Taiwan’s anti-China president wins re-election
13 January 2020
Taiwan re-elected President Tsai Ing-wen to a second, four-year term on Saturday following a campaign in which she focused her attack on Beijing. Tsai’s Democratic Progressive Party (DPP) lost seats but retained a majority in the legislature, known as the Legislative Yuan. With her victory, Taipei will continue to move closer to the United States as the Trump administration intensifies its war drive against China.
Tsai defeated her main opponent Kaohsiung mayor Han Kuo-yu of the Kuomintang (KMT), receiving 8.17 million votes, a record number for a presidential candidate, or 57.13 percent of the total. Han received 5.52 million votes, or 38.61 percent. James Soong of the People First Party got 4.26 percent of the vote. Voter turnout was 74.9 percent.
In being re-elected, Tsai rebounded from her party’s heavy losses in the November 2018 local elections. At the time, she was hugely unpopular, garnering only a 24.3 percent approval rating. These factors led to Tsai’s token resignation as head of the DPP. Han emerged as a serious challenger to Tsai after winning the mayoral race in Kaohsiung, a DPP stronghold for 20 years.
None of the economic conditions—high youth unemployment, stagnant wages, and a fall in real living standards—that led to Tsai’s unpopularity a year ago has been addressed, nor will they be in her second term. Tsai exploited events in Hong Kong in order to whip up an anti-China atmosphere and blame Beijing for conditions in Taiwan. In doing so, Tsai indicated her willingness to collaborate in Washington’s war drive in the region while hiding this fact from voters.
Dissatisfaction towards the two main establishment parties still exists. The Taiwan People’s Party (TPP), formed last August, picked up five seats in the Legislative Yuan while the DPP lost seven, bringing its total to 61. The KMT gained three seats, rising to 38 in the 113-seat lawmaking body. Independents and smaller parties took the remaining nine seats.
Taipei Mayor Ko Wen-je leads the TPP and is considered a potential presidential contender. He was elected mayor in 2014 as an independent with the backing of the DPP. He won re-election in 2018, but the DPP has distanced itself from Ko as he has tried to strike a more conciliatory approach to Beijing, saying in July 2019 that “the two sides of the Taiwan Strait are one family.” During a trip to Washington last March, Ko remarked during a speech at the conservative Heritage Foundation that Taiwan should be “clinging to the United States and Japan, while being friendly toward China.”
Bonnie Glaser, a senior advisor at the Center for Strategic and International Studies, tweeted March 22, “As Taipei mayor, [Ko] has not been compelled to present more details. Should he run for president, he will have to fully explain his approach to Beijing and how he plans to strengthens Taiwan’s defense.” In other words, to win Washington’s support, politicians must demonstrate their unfailing commitment to the US war drive against China.
Tsai, on the other hand, has done just that. She continued to denounce China following her victory. “The results of this election carry an added significance because they have shown that when our sovereignty and democracy are threatened, the Taiwanese people will shout our determination even more loudly back,” she stated.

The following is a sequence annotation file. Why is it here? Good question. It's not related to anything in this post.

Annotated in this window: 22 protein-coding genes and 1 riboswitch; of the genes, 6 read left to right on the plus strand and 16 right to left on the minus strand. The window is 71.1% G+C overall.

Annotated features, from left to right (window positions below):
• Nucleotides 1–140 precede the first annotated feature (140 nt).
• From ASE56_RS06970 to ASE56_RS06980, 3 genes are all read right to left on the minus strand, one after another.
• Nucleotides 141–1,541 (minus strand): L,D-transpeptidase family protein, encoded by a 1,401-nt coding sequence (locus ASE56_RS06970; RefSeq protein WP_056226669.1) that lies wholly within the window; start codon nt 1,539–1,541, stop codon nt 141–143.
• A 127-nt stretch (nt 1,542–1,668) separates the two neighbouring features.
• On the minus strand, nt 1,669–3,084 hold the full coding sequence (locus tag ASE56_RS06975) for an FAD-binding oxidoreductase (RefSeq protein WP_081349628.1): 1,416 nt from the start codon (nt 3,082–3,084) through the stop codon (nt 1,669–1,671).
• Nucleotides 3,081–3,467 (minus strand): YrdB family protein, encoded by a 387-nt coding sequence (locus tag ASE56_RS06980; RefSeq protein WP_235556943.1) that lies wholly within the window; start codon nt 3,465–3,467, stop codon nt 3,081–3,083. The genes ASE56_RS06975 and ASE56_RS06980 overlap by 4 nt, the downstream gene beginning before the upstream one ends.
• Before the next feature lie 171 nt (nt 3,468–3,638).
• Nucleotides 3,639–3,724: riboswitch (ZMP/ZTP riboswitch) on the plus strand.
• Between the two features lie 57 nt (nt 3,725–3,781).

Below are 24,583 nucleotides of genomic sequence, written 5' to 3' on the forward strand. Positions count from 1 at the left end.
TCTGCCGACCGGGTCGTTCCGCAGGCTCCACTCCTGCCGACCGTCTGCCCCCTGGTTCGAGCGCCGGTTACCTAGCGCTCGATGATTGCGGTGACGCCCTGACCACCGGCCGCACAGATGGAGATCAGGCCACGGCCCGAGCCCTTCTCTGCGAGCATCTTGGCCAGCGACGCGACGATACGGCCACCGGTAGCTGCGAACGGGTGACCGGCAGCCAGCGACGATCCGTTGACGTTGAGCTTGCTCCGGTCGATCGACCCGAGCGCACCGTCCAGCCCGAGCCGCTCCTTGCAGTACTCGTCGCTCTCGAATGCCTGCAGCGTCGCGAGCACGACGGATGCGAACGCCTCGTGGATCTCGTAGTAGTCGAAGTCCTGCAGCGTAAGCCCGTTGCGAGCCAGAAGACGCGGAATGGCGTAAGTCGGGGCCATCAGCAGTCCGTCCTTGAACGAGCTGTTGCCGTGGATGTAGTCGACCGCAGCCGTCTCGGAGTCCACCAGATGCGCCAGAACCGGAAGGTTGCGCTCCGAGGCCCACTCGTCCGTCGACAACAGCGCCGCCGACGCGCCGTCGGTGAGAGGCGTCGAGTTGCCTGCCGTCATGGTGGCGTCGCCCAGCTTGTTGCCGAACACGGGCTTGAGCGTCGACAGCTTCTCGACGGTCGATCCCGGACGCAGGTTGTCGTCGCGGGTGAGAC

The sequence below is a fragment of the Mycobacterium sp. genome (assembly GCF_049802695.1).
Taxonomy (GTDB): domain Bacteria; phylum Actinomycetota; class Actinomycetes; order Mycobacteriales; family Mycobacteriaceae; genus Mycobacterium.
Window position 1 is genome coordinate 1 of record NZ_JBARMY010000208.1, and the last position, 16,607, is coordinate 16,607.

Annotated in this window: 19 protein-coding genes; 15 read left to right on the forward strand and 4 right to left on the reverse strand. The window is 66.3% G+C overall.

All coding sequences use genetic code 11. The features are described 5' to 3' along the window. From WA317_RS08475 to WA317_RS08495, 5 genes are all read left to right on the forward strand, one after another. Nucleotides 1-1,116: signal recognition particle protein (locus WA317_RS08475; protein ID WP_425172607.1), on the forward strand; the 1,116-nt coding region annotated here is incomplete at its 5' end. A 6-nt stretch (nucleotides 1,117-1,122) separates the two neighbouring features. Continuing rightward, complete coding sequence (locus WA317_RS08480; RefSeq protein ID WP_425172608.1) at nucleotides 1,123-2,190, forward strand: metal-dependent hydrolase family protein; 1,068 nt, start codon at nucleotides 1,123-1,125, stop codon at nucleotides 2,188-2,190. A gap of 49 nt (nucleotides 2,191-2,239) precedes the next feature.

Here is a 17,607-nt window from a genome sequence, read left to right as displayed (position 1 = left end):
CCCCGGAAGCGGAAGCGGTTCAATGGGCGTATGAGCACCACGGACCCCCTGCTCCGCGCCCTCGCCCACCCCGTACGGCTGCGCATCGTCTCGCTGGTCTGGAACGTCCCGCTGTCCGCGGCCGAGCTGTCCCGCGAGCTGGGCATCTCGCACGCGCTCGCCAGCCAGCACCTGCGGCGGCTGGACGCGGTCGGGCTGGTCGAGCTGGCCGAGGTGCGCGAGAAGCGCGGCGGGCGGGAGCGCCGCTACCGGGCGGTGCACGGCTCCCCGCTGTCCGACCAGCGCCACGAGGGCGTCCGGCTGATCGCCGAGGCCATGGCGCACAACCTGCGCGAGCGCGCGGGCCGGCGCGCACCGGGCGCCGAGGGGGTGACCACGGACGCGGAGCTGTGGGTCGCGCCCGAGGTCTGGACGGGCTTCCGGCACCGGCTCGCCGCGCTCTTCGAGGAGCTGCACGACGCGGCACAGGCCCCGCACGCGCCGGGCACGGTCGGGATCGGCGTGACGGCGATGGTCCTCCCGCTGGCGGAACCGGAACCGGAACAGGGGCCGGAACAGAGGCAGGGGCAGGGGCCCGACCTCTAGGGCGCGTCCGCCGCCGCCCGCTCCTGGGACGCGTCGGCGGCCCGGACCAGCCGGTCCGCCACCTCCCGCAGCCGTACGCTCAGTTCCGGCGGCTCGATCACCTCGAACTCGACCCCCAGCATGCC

Washington joined in the chorus of denunciations. Secretary of State Mike Pompeo congratulated Tsai on her re-election and applauded her commitment to the US, saying, “The United States thanks President Tsai for her leadership in developing a strong partnership with the United States and applauds her commitment to maintaining cross-strait stability in the face of unrelenting pressure [from Beijing].”
It is, however, Washington that has deliberately heightened tensions with China and inflamed flashpoints throughout the region, including Taiwan. In 2011, the Barack Obama administration initiated its “pivot to Asia,” to surround China both economically and militarily, enflaming regional territorial disputes and risking the outbreak of war. Trump has taken this further, launching a trade war against Beijing and challenging the “One China” policy that governs cross-strait relations.
In 2016, shortly before taking office, Trump accepted a phone call from Tsai, congratulating him on his election, the first direct contact between US leaders since 1979. He went on to state a few days later, “I don’t know why we have to be bound by a One China policy.” In 1979, Washington recognized Beijing as the legitimate ruler of all China, including Taiwan and ended diplomatic relations with Taipei.
In collaboration with Tsai’s government, Trump has signed the Taiwan Travel Act to facilitate high-level exchanges between US and Taiwanese officials, and overseen the sale of billions of dollars’ worth of fighter jets, tanks, and stinger missiles to Taipei. Last June, in its “Indo-Pacific Strategy Report,” the US Defense Department labelled Taiwan a “country,” implicitly challenging the One China policy.
Beijing has stated that it will use force to retake Taiwan if Taipei or Washington violates the One China policy. China will not allow the US military to gain a strategic foothold on Taiwan, particularly in the face of Washington’s threats. Tsai has placed Taiwan on the frontline of this growing conflict, entirely behind the backs of the Taiwanese people. Furthermore, with support from Washington, Tsai will feel emboldened to further push against the One China policy and could even declare Taiwanese independence.
A war between China and the United States would be a complete disaster for Taiwanese workers and youth, who will be forced to fight a disastrous conflict manufactured in Washington to subordinate China to its interests. Such a war would easily escalate into a nuclear conflagration.
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